It's pandemonium out there. Cats are living with dogs. There's chocolate in my peanut butter. Software units are selling servers and calling them appliances.
Late yesterday, IBM's Lotus collaboration software unit, one of the key pillars in the company's Software Group, lifted the veil a bit on its next-generation of Lotus Foundations Start appliances, which are set to ship in December.
Caleb Barlow, senior product manager for the Lotus Foundations appliance, isn't keen on giving away a lot of the details about what comprises the guts of the machine, but he says that the box is based on an x64 architecture and that it runs a very lean implementation of Linux based on Novell's SUSE Linux Enterprise Sever 10.
Back in January, IBM acquired Linux appliance maker Net Integration Technologies, which was based in Toronto, for its appliance expertise. NIT had created its own streamlined implementation of Linux, called Nitix, and had an OEM agreement with IBM to distribute the Domino collaboration server atop of Nitix. After IBM brought the Nitix team on board, it selected SLES as the basis of a new set of appliances and let the Nitix team loose in the IBM hardware supply chain to create a box to run the resulting Foundations Start software stack.
The new Linux implementation weighs in at a mere 100 MB, and it's stored on a disk on module, or DOM, inside the system. (DOM is a fancy name for a flash drive with a SATA disk interface instead of a USB interface). Barlow says that IBM and the Nitix experts it acquired did a lot of engineering work with SLES to streamline it and integrate the components that are used in the appliance, which includes a virtual private network, a firewall, a MySQL database server, a Web server (which one, IBM is not saying), and a print and file server. The mail server is Domino, and it is not stored inside that 100 MB DOM, but rather on the disk drives inside the appliance.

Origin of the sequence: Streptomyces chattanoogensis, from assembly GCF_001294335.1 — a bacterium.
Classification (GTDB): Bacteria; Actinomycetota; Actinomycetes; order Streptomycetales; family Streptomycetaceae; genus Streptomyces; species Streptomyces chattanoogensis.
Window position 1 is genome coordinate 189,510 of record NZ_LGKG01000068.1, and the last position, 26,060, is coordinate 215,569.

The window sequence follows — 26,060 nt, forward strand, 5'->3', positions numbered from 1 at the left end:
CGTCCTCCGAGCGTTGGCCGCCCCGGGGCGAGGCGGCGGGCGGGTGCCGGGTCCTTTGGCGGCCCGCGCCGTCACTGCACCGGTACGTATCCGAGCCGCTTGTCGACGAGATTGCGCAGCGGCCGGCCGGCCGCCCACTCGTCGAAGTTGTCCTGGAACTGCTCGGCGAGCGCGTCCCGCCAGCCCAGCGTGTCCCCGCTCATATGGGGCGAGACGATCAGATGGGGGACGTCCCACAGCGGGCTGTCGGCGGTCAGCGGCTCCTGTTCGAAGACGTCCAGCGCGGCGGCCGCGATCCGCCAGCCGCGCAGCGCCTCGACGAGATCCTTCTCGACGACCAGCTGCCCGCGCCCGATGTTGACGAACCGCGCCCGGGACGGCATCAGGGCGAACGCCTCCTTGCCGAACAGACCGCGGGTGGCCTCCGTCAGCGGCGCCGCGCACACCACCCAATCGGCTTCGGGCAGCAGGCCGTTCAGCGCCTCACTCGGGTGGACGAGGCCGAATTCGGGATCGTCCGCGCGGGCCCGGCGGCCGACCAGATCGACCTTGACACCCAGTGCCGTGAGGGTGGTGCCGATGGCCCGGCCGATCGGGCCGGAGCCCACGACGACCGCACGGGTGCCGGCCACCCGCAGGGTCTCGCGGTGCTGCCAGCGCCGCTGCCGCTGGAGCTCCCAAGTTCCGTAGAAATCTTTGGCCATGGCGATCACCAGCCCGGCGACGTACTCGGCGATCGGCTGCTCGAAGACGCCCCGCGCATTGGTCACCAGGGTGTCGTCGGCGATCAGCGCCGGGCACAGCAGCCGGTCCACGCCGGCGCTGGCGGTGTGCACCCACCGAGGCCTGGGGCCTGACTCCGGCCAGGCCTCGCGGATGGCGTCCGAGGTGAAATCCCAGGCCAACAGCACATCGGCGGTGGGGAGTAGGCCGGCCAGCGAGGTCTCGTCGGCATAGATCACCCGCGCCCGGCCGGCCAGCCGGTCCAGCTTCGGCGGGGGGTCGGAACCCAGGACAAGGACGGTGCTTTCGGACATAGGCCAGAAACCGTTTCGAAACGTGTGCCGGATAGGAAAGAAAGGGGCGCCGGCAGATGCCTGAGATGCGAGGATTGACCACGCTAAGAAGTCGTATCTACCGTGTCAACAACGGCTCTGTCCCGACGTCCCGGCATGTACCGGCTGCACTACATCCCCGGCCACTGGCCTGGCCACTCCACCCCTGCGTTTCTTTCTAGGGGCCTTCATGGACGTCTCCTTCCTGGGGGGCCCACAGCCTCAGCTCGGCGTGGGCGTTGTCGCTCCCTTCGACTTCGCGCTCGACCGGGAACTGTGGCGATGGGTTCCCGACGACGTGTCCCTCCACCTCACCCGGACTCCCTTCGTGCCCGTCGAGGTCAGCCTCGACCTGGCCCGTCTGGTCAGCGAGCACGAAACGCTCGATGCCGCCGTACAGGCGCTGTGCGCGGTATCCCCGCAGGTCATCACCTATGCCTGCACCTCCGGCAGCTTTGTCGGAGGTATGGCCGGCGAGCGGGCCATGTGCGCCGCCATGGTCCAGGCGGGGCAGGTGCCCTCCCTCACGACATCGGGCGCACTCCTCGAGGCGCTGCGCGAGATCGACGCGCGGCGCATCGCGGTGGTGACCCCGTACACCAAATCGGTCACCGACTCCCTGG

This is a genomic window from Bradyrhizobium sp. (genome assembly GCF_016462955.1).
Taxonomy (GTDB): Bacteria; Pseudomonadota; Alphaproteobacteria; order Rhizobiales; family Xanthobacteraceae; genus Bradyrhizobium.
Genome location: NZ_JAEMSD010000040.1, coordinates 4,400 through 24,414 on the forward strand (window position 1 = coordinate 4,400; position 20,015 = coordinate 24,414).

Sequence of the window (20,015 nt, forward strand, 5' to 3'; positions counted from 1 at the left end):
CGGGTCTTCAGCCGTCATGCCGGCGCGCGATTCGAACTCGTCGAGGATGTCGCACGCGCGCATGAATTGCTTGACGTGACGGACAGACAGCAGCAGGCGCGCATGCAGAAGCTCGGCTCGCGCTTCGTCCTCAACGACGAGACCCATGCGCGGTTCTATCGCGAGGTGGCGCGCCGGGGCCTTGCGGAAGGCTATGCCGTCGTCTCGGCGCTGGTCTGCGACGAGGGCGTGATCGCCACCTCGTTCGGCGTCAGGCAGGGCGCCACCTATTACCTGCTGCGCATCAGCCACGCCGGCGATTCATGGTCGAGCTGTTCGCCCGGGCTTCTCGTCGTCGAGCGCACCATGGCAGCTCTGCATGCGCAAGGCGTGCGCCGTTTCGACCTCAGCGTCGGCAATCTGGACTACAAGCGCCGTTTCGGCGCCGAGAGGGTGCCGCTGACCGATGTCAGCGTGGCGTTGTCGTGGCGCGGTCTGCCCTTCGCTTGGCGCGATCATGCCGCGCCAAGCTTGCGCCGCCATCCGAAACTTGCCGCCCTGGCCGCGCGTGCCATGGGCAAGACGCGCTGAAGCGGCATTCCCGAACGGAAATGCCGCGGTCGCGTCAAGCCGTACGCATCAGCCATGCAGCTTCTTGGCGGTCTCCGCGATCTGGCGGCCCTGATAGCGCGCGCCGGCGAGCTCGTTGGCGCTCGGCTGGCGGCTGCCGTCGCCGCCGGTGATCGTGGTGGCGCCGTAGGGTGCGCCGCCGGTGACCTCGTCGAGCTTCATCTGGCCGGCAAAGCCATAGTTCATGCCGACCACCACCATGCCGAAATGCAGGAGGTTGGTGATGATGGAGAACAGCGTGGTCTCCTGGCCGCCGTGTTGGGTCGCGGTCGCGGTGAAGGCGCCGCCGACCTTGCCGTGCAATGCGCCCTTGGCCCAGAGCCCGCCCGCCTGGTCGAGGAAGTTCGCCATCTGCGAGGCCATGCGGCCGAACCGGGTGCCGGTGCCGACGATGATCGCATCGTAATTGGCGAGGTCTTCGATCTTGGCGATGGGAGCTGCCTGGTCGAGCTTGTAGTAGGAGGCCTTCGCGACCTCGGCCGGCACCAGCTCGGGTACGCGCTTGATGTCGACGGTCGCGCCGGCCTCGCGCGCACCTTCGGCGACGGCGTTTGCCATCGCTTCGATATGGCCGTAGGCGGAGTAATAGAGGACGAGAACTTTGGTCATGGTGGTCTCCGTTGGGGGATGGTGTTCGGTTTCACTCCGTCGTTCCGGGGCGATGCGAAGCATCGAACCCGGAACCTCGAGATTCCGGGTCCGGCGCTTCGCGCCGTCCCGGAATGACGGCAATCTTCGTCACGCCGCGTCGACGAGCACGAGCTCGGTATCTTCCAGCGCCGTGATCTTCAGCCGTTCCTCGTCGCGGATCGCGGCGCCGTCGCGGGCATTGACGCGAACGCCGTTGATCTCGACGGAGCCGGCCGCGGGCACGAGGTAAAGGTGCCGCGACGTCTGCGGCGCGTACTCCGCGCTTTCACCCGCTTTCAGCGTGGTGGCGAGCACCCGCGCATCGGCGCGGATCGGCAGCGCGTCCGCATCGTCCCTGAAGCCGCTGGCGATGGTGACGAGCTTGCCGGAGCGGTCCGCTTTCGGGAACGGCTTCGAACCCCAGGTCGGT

The appliance supports up to seven disk bays, and up to 7 TB of disk capacity. It also includes something IBM calls intelligent disk backup. Rather than using tape backup, IBM has created an anodized aluminum case for a removable hard disk that is encrypted and that does continuous incremental backups of the key software configuration information for applications and their data (as much as you can cram on a single drive). Customers can remove these IDB disks and store them off-site for emergencies instead of messing around with expensive (and sometimes not successful) tape backups. Every disk drive in the appliance is automatically populated with a backup copy of the Linux stored on the DOM, so even if the DOM fails, it still boots up.